I was reminiscing on TV shows I watched as a kid in the Netherlands. One of my favourite shows was a series called “Q&Q”. It was about 2 teenage detectives. The boys named Aristides Quarles and Wilbur Quant accidentally snap a photo of a dead body in the woods. After finding the place where the body was, they find it to be gone. Nobody believes them except Grandpa. They decide to investigate themselves. I will spare you the theme song because once you hear it, it will be in your head for days.
Then I also remembered a German movie I watched about some German teenage detectives, nowadays with Google and IMDB, it was relatively easy to find the title. The movie is called “Emil and the Detectives” .Turns out it is the birthday of the young main actor today. Rolf Wenkhaus was born on September 9,1917. The movie I was referring to earlier was made in 1931.
Rolf only made tow more movies, the last one was a Nazi propaganda movie titled “S.A.-Mann Brand”
Ironically the screenplay for Rolf Wenkhaus’s 1st movie, “Emil and the Detectives” was written by Billy Wilder, a Jewish Austrian screenwriter who lived in Berlin. After the rise of the Nazi Party, he moved to Paris, due to rampant antisemitism and discrimination against the Jewish people. He moved to Hollywood in 1933. That movie was also based on a novel by Erich Kästner, a pacifist and an opponent of the Nazi regime. The Gestapo interrogated Kästner several times, the national writers’ guild expelled him, and the Nazis burned his books as “contrary to the German spirit” during the book burnings of 10 May 1933, instigated by Joseph Goebbels.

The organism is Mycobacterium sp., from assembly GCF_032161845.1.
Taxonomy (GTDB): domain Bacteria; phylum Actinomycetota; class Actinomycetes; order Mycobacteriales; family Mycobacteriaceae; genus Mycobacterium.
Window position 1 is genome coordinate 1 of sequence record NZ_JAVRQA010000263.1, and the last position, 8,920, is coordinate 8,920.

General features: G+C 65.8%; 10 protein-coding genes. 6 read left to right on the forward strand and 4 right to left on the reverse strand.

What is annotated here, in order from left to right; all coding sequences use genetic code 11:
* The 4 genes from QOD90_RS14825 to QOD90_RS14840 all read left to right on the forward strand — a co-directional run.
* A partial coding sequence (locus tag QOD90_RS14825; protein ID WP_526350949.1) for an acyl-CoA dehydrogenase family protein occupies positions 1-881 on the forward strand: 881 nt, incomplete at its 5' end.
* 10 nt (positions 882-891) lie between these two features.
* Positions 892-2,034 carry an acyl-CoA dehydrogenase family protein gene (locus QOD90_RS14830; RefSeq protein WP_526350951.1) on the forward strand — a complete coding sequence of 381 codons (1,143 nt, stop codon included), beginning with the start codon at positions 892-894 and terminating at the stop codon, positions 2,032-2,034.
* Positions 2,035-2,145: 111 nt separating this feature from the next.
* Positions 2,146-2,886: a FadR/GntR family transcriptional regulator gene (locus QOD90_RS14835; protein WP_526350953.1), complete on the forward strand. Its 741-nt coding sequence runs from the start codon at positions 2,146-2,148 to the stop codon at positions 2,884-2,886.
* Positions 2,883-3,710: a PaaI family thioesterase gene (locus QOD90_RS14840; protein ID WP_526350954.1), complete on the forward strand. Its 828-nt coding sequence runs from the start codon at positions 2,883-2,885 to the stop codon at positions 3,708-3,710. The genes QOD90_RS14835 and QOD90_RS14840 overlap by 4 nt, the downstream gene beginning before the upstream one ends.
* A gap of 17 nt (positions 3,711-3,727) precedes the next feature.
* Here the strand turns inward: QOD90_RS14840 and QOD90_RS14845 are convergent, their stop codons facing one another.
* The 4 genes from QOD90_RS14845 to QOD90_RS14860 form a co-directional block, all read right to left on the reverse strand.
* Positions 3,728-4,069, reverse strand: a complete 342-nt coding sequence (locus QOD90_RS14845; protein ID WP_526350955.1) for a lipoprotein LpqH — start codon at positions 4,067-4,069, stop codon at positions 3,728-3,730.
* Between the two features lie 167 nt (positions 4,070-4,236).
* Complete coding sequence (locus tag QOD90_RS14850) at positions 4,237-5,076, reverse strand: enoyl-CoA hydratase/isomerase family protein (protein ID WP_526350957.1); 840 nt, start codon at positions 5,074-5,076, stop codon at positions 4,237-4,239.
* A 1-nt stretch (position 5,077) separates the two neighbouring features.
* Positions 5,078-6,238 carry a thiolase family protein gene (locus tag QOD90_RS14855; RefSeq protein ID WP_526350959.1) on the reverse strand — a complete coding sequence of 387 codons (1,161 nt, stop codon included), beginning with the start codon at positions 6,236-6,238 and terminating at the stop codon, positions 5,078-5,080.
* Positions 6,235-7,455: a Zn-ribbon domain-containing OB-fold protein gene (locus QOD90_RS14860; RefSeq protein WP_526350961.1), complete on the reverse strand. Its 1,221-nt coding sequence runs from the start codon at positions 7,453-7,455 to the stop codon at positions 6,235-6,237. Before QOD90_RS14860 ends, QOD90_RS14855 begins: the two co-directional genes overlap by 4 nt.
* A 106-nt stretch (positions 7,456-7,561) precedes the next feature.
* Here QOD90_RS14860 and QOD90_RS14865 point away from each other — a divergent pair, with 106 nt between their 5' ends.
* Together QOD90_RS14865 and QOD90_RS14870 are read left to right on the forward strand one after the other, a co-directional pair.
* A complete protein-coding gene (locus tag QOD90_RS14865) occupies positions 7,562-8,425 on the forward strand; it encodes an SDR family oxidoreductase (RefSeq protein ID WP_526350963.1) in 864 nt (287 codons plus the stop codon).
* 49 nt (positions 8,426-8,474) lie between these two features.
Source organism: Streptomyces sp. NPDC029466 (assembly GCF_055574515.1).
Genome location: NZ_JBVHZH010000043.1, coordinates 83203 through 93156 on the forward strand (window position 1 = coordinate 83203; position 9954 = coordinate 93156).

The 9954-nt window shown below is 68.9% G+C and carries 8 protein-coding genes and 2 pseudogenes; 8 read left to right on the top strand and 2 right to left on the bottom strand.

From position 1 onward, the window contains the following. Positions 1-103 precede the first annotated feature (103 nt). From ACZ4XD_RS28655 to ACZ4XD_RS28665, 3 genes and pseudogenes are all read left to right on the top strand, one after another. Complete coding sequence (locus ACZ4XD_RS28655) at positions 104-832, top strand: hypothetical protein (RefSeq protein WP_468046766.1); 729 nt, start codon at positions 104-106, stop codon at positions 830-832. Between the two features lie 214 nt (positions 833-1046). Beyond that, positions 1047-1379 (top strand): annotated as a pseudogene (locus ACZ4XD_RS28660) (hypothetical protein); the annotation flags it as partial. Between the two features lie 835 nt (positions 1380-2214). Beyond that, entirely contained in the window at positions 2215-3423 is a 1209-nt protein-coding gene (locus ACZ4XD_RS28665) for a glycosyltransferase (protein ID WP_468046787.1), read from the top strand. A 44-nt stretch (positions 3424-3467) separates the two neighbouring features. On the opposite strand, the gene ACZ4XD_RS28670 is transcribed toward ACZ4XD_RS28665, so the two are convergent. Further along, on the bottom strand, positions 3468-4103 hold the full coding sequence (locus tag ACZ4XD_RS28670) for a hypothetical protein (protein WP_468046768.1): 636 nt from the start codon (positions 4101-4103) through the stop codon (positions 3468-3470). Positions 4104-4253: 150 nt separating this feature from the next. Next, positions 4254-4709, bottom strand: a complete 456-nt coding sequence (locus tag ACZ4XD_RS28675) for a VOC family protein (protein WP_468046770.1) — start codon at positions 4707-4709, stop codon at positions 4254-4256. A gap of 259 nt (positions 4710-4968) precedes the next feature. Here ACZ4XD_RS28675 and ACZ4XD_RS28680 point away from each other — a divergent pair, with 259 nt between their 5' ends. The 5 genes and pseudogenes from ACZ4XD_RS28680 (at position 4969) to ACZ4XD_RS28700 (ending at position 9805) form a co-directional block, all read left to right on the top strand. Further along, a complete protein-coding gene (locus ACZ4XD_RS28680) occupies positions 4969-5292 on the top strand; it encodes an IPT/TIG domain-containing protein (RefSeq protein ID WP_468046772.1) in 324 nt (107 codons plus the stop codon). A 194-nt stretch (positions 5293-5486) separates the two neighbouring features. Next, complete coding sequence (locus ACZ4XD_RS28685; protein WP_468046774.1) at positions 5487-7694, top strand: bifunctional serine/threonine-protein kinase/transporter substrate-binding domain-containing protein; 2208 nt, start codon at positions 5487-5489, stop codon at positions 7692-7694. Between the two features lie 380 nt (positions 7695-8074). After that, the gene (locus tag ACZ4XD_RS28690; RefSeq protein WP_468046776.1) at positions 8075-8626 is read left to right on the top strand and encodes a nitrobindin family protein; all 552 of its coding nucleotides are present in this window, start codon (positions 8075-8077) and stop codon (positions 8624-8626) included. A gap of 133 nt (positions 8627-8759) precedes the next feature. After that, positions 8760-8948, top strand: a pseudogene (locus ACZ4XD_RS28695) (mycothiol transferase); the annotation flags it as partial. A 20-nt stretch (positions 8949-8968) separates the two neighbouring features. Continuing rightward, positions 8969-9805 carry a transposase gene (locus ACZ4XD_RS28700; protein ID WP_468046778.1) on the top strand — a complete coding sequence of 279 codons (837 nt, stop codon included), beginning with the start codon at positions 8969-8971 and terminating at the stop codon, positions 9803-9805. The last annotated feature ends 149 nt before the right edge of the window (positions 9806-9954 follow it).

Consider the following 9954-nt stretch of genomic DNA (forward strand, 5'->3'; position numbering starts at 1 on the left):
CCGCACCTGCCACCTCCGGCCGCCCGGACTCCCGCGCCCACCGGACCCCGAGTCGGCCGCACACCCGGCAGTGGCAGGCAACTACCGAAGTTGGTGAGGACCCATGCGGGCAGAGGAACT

After the outbreak of World War II, Rolf Wenkhaus enlisted in the military. At the time of his death, aged 24, he was in the aircrew of a Focke-Wulf Fw 200 Condor, a four-engine bomber that specialized in attacks on shipping. Wenkhaus’s plane, with identification code F8 MH 0093, was shot down on 31 January 1942, off the coast of Bloody Foreland in County Donegal, Ireland by HMS Genista, a British Flower-class corvette being utilized as a convoy escort vessel.
The entire aircrew of six was killed. The body of the pilot, Werner Bornefeld, washed up at Bunbeg two weeks later, and was eventually reburied at a German War Cemetery at Glencree, Ireland.
Because Rolf Wenkhaus’s corpse has never been found they officially pronounced his dead only in 1948.
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